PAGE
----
Hello my cat looks like the skin under her nose is gone and like it was bleeding before. She hasn't been eating as much as normal and had been hiding most of the day. Her nose was okay yesterday and this is something I just noticed. It also looks like right above on her nose theres al me crusty stuff.

Dr. Callum Turner, DVM
Dr. Callum Turner, DVM
2478 Recommendations
There are various causes for skin missing from around the nose which may include allergies, trauma (from rubbing the area), squamous cell carcinoma among other causes (infections etc…); you should ensure that the area is kept clean with a dilute antiseptic but I would recommend you have your Veterinarian take a look at it so that they can determine the underlying cause. Regards Dr Callum Turner DVM

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tabby, long furred
6-8 years
Moderate condition
0 found helpful
Moderate condition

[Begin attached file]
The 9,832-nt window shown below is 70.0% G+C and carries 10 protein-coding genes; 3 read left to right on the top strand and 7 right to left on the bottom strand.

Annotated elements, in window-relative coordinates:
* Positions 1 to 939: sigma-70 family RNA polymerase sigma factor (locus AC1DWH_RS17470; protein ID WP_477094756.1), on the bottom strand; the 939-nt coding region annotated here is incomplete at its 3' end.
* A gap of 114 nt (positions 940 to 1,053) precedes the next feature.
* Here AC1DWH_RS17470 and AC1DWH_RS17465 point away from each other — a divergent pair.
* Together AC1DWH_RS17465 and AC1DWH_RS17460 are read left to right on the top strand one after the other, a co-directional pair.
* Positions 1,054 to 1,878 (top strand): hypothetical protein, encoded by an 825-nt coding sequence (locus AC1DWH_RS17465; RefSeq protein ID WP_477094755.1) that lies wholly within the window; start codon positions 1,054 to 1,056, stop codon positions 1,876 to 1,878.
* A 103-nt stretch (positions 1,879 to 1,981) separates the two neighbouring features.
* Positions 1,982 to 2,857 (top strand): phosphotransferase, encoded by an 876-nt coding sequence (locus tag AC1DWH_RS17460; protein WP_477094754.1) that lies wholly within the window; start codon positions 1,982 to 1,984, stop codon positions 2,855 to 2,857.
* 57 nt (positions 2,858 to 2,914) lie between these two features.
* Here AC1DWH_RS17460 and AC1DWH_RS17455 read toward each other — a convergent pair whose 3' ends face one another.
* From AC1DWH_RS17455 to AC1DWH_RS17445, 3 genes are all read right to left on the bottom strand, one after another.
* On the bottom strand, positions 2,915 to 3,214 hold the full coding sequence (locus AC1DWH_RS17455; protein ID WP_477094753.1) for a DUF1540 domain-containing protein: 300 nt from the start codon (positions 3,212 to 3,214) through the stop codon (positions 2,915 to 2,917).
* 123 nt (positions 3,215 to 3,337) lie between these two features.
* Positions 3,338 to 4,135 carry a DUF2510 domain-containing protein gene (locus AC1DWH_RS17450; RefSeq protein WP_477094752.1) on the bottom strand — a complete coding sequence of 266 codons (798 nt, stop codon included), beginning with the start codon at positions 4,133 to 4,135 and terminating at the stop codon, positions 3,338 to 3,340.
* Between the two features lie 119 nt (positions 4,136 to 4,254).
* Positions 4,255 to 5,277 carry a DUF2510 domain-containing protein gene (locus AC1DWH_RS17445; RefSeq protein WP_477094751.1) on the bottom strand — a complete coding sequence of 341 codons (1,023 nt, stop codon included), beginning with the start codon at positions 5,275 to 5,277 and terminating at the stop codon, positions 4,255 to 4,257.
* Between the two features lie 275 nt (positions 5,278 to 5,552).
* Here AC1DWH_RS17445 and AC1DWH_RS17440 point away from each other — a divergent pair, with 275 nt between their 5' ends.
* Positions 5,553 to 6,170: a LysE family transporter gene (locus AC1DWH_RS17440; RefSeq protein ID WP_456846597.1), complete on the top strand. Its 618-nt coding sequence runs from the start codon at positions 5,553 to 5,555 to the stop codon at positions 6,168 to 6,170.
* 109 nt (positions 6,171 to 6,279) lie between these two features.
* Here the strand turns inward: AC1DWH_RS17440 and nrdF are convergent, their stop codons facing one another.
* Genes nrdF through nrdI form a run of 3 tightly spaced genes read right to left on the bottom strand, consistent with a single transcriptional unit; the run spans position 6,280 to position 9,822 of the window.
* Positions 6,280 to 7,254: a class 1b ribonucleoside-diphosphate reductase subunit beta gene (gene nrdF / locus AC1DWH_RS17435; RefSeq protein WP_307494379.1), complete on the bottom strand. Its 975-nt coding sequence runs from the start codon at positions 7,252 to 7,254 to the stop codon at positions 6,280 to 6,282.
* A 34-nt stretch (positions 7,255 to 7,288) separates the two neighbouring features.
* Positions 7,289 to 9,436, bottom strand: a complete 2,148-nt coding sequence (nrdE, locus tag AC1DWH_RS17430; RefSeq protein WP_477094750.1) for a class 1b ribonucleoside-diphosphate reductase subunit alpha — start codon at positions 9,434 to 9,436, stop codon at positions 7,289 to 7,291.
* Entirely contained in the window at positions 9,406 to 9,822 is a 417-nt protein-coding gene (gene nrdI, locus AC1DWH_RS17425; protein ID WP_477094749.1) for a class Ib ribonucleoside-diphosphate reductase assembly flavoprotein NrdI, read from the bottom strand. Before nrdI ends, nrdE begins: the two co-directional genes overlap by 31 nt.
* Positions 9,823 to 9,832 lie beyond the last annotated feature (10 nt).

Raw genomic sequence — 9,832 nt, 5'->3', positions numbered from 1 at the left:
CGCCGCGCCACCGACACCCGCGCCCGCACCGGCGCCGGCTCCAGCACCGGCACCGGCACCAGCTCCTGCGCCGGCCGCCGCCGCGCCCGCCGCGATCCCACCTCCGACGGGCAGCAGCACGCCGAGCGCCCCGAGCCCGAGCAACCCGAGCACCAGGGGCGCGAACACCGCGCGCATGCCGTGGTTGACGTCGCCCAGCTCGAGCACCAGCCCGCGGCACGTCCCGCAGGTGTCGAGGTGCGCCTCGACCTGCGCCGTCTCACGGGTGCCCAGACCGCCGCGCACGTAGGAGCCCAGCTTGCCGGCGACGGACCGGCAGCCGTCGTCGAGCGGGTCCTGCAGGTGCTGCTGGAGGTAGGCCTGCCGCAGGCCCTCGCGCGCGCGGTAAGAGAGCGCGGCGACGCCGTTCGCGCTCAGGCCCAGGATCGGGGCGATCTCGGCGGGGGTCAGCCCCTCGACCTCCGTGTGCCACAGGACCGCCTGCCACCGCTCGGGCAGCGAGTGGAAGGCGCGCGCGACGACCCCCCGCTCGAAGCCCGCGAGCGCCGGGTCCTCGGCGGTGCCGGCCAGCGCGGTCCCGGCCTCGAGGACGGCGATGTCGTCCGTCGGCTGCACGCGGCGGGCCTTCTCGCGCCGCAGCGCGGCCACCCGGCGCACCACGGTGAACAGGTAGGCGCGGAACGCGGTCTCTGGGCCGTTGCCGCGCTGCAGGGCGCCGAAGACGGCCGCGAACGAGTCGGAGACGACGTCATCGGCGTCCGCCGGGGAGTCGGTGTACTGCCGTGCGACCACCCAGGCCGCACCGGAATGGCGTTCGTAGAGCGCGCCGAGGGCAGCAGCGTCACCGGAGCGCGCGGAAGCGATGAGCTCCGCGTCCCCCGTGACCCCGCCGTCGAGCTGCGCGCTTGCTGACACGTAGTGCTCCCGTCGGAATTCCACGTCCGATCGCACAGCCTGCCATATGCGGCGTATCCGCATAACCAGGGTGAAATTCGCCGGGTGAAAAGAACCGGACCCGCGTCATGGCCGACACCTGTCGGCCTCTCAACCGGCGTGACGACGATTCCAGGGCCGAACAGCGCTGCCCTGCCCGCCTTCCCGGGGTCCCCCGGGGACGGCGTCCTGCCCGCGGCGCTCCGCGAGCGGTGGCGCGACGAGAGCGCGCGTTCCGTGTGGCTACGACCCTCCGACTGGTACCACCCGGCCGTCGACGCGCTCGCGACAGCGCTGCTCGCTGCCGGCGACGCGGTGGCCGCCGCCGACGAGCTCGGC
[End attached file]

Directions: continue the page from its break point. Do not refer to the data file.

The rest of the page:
Has Symptoms

nose rash or bloodied and scabbed

my approx. 6-8 yr. old female long furred cat's external of her nose, during the summer and fall gets all red and bloodied from some unknown cause. a local vet thought maybe mosquitos were the cause, but id like to make sure to see how she can be cured.

Dr. Callum Turner, DVM
Dr. Callum Turner, DVM
2478 Recommendations
If this occurs during summer and autumn (fall for the North Americans) it may be due to solar dermatitis where sensitivity to sunlight may cause ulceration of the skin around the nose; also allergies to mosquitoes and other insects may also be possible causes. Other causes may be infections, autoimmune disease among other causes; if in doubt visit a Specialist and have a biopsy sample sent for histopathology. Regards Dr Callum Turner DV